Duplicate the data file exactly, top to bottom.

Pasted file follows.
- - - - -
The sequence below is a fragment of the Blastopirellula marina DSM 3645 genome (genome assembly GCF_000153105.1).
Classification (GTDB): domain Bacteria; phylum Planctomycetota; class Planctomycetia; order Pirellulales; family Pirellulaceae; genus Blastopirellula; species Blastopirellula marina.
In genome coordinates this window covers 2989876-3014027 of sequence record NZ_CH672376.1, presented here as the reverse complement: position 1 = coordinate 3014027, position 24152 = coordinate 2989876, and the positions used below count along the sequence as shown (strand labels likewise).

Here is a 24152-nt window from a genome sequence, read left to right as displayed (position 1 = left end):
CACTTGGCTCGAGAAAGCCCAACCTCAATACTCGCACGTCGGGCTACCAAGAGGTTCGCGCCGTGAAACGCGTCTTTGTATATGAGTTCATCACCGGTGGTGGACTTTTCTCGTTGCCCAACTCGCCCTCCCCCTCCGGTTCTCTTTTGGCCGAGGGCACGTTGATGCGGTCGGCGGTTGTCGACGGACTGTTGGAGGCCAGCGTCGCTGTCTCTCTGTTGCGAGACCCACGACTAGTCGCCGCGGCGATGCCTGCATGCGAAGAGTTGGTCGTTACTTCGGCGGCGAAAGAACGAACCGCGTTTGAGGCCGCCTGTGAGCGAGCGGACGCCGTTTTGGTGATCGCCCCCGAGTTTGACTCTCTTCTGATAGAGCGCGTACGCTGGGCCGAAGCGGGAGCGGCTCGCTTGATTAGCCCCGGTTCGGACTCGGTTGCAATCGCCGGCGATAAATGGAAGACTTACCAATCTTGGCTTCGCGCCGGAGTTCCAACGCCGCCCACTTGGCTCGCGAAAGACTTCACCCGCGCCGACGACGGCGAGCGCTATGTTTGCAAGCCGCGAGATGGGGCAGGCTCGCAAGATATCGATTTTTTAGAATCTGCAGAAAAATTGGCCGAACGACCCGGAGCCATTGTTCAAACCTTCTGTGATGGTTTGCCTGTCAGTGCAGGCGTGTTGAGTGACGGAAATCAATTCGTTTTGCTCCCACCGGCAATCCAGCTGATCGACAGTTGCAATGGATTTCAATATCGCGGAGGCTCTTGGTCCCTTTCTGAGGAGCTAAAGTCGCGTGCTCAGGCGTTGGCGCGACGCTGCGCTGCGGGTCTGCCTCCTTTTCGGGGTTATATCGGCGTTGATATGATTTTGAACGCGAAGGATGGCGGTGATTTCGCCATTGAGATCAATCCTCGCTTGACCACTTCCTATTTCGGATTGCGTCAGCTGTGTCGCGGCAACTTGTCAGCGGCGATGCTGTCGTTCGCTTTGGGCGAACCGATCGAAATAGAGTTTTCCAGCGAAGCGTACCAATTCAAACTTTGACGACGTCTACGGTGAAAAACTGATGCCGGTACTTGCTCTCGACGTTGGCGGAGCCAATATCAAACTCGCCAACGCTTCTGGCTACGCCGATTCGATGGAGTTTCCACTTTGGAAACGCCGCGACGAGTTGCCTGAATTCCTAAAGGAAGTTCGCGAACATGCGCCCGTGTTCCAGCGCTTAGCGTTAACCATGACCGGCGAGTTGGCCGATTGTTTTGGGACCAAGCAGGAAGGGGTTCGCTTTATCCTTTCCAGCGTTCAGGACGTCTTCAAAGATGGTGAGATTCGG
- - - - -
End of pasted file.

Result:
The sequence below is a fragment of the Blastopirellula marina DSM 3645 genome (genome assembly GCF_000153105.1).
Classification (GTDB): domain Bacteria; phylum Planctomycetota; class Planctomycetia; order Pirellulales; family Pirellulaceae; genus Blastopirellula; species Blastopirellula marina.
In genome coordinates this window covers 2989876-3014027 of sequence record NZ_CH672376.1, presented here as the reverse complement: position 1 = coordinate 3014027, position 24152 = coordinate 2989876, and the positions used below count along the sequence as shown (strand labels likewise).

Here is a 24152-nt window from a genome sequence, read left to right as displayed (position 1 = left end):
CACTTGGCTCGAGAAAGCCCAACCTCAATACTCGCACGTCGGGCTACCAAGAGGTTCGCGCCGTGAAACGCGTCTTTGTATATGAGTTCATCACCGGTGGTGGACTTTTCTCGTTGCCCAACTCGCCCTCCCCCTCCGGTTCTCTTTTGGCCGAGGGCACGTTGATGCGGTCGGCGGTTGTCGACGGACTGTTGGAGGCCAGCGTCGCTGTCTCTCTGTTGCGAGACCCACGACTAGTCGCCGCGGCGATGCCTGCATGCGAAGAGTTGGTCGTTACTTCGGCGGCGAAAGAACGAACCGCGTTTGAGGCCGCCTGTGAGCGAGCGGACGCCGTTTTGGTGATCGCCCCCGAGTTTGACTCTCTTCTGATAGAGCGCGTACGCTGGGCCGAAGCGGGAGCGGCTCGCTTGATTAGCCCCGGTTCGGACTCGGTTGCAATCGCCGGCGATAAATGGAAGACTTACCAATCTTGGCTTCGCGCCGGAGTTCCAACGCCGCCCACTTGGCTCGCGAAAGACTTCACCCGCGCCGACGACGGCGAGCGCTATGTTTGCAAGCCGCGAGATGGGGCAGGCTCGCAAGATATCGATTTTTTAGAATCTGCAGAAAAATTGGCCGAACGACCCGGAGCCATTGTTCAAACCTTCTGTGATGGTTTGCCTGTCAGTGCAGGCGTGTTGAGTGACGGAAATCAATTCGTTTTGCTCCCACCGGCAATCCAGCTGATCGACAGTTGCAATGGATTTCAATATCGCGGAGGCTCTTGGTCCCTTTCTGAGGAGCTAAAGTCGCGTGCTCAGGCGTTGGCGCGACGCTGCGCTGCGGGTCTGCCTCCTTTTCGGGGTTATATCGGCGTTGATATGATTTTGAACGCGAAGGATGGCGGTGATTTCGCCATTGAGATCAATCCTCGCTTGACCACTTCCTATTTCGGATTGCGTCAGCTGTGTCGCGGCAACTTGTCAGCGGCGATGCTGTCGTTCGCTTTGGGCGAACCGATCGAAATAGAGTTTTCCAGCGAAGCGTACCAATTCAAACTTTGACGACGTCTACGGTGAAAAACTGATGCCGGTACTTGCTCTCGACGTTGGCGGAGCCAATATCAAACTCGCCAACGCTTCTGGCTACGCCGATTCGATGGAGTTTCCACTTTGGAAACGCCGCGACGAGTTGCCTGAATTCCTAAAGGAAGTTCGCGAACATGCGCCCGTGTTCCAGCGCTTAGCGTTAACCATGACCGGCGAGTTGGCCGATTGTTTTGGGACCAAGCAGGAAGGGGTTCGCTTTATCCTTTCCAGCGTTCAGGACGTCTTCAAAGATGGTGAGATTCGG